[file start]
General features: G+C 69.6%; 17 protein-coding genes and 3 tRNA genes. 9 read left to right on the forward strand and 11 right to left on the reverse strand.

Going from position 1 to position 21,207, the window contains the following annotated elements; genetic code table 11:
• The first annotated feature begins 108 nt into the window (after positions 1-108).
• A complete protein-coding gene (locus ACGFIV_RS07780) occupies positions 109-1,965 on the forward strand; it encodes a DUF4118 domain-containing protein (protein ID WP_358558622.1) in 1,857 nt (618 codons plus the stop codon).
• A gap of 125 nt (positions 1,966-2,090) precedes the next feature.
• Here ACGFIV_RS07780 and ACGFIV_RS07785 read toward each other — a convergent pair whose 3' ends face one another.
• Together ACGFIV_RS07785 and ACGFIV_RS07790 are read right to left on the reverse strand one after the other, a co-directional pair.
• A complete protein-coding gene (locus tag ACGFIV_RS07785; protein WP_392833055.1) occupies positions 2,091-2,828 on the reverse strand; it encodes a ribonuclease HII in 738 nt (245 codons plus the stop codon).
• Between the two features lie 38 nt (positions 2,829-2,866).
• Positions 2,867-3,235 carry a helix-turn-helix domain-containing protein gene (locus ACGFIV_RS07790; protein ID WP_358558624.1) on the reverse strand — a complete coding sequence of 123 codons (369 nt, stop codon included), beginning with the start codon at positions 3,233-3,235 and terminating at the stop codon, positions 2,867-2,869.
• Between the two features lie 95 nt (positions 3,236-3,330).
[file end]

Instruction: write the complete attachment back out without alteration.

General features: G+C 69.6%; 17 protein-coding genes and 3 tRNA genes. 9 read left to right on the forward strand and 11 right to left on the reverse strand.

Going from position 1 to position 21,207, the window contains the following annotated elements; genetic code table 11:
• The first annotated feature begins 108 nt into the window (after positions 1-108).
• A complete protein-coding gene (locus ACGFIV_RS07780) occupies positions 109-1,965 on the forward strand; it encodes a DUF4118 domain-containing protein (protein ID WP_358558622.1) in 1,857 nt (618 codons plus the stop codon).
• A gap of 125 nt (positions 1,966-2,090) precedes the next feature.
• Here ACGFIV_RS07780 and ACGFIV_RS07785 read toward each other — a convergent pair whose 3' ends face one another.
• Together ACGFIV_RS07785 and ACGFIV_RS07790 are read right to left on the reverse strand one after the other, a co-directional pair.
• A complete protein-coding gene (locus tag ACGFIV_RS07785; protein WP_392833055.1) occupies positions 2,091-2,828 on the reverse strand; it encodes a ribonuclease HII in 738 nt (245 codons plus the stop codon).
• Between the two features lie 38 nt (positions 2,829-2,866).
• Positions 2,867-3,235 carry a helix-turn-helix domain-containing protein gene (locus ACGFIV_RS07790; protein ID WP_358558624.1) on the reverse strand — a complete coding sequence of 123 codons (369 nt, stop codon included), beginning with the start codon at positions 3,233-3,235 and terminating at the stop codon, positions 2,867-2,869.
• Between the two features lie 95 nt (positions 3,236-3,330).